The beautiful city of Edinburgh stands on seven hills on the southern banks of the Firth of Forth and is the capital of Scotland. The city has two distinct parts; the medieval Old Town and the Georgian ‘New Town’ and both of them are nestling below the city’s iconic castle.
Edinburgh is one of the world’s most beautiful cities and the Old Town is a UNESCO World Heritage Site. With its colourful history, rich history and distinctive character, Edinburgh is a delightful place to visit in Scotland.
1Wander Down The Royal Mile
Photo: Mike McBey
The first walk to enjoy in Edinburgh is along the Royal Mile. This famous cobbled street links Edinburgh Castle at its upper end and at the lower end of Royal Mile stands the 17th century Palace of Holyroodhouse, which is the official Scottish residence of the British Monarch – HM The Queen.
Royal Mile has changed little over the centuries and there are still numerous cobbled side streets with stone staircases. Royal Mile if fringed by numerous pubs, restaurants, street performers and souvenir shops – including many selling the famous Scottish knitwear, shortbread and tartan.
Things to look out for on the Royal Mile:
The Royal Mile Market At Tron Kirk
The Scottish Parliament
St Giles’ Cathedral
2Explore Edinburgh’s beautiful castle
Edinburgh’s iconic castle sits on top of a seven million-year-old extinct volcano at the upper end of Royal Mile. The castle was first built in the 12th century, but much of it dates from the 16th century and it has always played an important part in Scottish history. The castle is home to the Scottish Crown Jewels and the Stone of Destiny which is a weathered stone on which Scottish kings and queens sat during their coronation.
Not only is the Edinburgh Castle historically significant it is also a great viewpoint over the city. Some of the best viewpoints around the Edinburgh Castle are from the Argyle Battery or locate Lang Stairs which give access to the Upper Ward of the Castle.
3Hike up to Arthur’s Seat
Arthur’s Seat is the highest point of the second extinct volcano in Edinburgh. Arthur’s Seat is situated in Holyrood Park and is a steady climb of 300 metres, but is well worth the effort as the views from the top are fantastic. Looking over the city of Edinburgh from Arthur’s Seat truly gives you a different perspective of the city.
It offers a panoramic view of the city and its narrow streets on one side and river Forth, Inchkeith and Fife to the other side.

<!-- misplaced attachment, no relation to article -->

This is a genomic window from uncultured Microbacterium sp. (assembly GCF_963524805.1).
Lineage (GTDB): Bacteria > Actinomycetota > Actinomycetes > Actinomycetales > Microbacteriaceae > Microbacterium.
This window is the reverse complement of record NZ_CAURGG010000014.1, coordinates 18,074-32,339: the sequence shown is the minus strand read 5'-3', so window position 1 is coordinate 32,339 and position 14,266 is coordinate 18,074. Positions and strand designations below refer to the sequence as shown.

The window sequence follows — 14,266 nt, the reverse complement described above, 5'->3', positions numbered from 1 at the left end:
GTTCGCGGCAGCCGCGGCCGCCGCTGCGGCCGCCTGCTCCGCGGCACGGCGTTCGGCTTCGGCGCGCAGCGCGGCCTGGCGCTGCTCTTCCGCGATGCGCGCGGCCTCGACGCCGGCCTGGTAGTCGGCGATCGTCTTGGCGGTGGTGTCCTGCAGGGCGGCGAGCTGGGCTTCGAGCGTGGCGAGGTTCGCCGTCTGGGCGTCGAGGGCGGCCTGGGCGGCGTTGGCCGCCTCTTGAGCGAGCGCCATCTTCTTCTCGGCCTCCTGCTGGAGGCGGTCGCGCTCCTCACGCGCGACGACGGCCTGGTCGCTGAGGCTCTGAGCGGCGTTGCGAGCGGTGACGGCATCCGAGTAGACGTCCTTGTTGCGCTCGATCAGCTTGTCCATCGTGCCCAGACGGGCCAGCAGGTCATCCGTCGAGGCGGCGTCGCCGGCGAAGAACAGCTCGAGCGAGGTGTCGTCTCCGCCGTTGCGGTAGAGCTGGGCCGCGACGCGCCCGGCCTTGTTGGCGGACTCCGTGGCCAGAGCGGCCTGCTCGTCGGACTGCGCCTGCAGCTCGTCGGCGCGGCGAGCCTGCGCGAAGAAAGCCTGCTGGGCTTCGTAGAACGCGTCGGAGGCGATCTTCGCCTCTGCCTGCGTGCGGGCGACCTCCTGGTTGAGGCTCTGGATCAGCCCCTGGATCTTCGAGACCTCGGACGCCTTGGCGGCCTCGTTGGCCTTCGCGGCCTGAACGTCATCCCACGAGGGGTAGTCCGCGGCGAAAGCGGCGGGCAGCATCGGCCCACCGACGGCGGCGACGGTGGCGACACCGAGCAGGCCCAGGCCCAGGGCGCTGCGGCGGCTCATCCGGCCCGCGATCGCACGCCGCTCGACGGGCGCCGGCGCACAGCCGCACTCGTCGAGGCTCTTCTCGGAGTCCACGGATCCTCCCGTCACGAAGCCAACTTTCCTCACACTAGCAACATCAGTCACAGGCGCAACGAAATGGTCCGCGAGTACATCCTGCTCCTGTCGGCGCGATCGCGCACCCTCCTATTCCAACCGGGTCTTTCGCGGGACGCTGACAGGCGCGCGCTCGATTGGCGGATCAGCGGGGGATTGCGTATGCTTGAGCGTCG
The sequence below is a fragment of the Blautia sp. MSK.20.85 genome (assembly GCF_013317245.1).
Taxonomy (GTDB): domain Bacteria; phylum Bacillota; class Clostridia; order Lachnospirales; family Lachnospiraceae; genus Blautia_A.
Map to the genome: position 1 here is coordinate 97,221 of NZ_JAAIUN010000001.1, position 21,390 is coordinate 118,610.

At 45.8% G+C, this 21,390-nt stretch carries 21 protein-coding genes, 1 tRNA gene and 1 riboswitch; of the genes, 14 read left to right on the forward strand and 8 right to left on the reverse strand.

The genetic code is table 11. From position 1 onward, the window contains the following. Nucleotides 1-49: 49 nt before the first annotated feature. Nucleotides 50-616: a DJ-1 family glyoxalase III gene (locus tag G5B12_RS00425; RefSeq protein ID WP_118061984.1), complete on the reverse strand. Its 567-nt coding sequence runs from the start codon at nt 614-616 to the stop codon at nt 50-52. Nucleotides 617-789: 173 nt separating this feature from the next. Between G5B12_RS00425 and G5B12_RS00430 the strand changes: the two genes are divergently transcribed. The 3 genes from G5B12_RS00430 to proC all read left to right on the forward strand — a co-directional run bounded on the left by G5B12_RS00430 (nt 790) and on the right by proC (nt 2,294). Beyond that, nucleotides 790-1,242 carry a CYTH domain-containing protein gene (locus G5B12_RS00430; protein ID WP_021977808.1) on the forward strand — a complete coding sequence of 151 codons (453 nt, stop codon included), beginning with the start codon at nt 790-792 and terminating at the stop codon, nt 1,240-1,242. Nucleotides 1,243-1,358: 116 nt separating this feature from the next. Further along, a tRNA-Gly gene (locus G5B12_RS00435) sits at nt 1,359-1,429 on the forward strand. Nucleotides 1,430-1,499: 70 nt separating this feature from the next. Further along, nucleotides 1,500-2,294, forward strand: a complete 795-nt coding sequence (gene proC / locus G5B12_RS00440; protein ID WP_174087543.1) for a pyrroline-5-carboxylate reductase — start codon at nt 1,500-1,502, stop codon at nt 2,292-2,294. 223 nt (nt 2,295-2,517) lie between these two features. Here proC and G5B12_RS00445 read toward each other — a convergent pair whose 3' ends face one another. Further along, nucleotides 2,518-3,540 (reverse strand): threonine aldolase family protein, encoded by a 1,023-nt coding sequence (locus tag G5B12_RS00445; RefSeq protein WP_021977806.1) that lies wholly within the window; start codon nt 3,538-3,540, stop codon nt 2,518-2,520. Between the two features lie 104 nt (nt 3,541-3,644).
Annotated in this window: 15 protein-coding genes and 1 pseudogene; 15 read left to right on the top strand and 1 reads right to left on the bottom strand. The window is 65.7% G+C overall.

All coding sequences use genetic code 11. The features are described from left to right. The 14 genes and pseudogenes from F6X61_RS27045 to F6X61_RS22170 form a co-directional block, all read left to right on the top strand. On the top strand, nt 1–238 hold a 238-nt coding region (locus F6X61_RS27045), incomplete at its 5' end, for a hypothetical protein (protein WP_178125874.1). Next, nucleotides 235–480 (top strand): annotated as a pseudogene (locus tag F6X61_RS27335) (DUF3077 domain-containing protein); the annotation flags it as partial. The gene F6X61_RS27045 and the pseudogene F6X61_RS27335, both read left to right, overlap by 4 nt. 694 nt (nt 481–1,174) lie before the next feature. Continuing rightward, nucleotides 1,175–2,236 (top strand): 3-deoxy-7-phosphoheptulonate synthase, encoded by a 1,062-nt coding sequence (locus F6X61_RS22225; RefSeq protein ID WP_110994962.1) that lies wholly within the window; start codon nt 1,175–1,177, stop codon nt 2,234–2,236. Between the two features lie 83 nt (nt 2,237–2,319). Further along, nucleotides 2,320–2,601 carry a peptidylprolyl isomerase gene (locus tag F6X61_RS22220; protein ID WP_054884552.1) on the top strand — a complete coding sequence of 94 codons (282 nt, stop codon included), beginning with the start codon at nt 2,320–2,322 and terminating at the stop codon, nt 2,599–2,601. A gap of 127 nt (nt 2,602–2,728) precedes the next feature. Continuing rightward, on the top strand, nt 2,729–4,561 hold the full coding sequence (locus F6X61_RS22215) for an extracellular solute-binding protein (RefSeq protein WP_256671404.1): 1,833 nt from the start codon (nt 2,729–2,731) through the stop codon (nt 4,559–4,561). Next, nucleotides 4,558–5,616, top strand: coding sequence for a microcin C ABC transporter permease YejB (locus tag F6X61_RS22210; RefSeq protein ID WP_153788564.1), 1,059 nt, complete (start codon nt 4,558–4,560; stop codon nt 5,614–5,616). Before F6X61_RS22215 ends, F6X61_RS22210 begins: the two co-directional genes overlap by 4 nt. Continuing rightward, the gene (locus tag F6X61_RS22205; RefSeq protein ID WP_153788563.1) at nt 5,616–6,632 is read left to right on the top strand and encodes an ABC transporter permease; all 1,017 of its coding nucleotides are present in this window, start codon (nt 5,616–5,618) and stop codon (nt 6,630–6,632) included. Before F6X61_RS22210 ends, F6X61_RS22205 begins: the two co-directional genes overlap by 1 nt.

Did you know? – It is particularly popular to climb Arthur’s Seat on May Day (1 May) as local legend tells that if a woman climbs to the top early in the morning just as the sun rises and bathes her face in the early morning dew, she will enjoy eternal beauty…
4Learn how to drink whisky properly
Scotland is well known for its whisky. There is even an old saying in Scotland, “Today’s rain is tomorrow’s whisky”.
Scotch Whisky, popularly known as Scotch dates as far back as 11th century. The capital city of Edinburgh offers many different whisky experiences making it the perfect destination to learn about whisky and to try a variety of whiskies.
Where to drink whisky in Edinburgh:
SCOTCH at the Balmoral: offers whisky from every single region in Scotland. One of the best whisky bars in Edinburgh.
The Scotch Malt Whisky Society: Located in Leith, the vaults at The Scot Malt Whisky date as far back as 18th century. It is a members-only but anyone can become a member and make most of the whisky experience Edinburgh has to offer.
Scotch Whisky Experience: Not surprisingly, there is a vault in the city that contains the world’s largest collection of whiskies and there is plenty of opportunities to sample a wee dram – or two- guided by experts.
If you are planning your trip around your interest in whisky, it is good to note that May is the ‘Whisky Month’ and there are all types of special events held in the city to celebrate Scotland’s national drink.
There are also a number of distilleries that can be visited that tell the story of whisky making and how the different regional whiskies each have their very own distinctive aromas. Take a look at some of the most beautiful whisky trail in Scotland here.
5Sample some traditional Scottish cuisine along with unique dishes
Traditional Scottish Cuisine: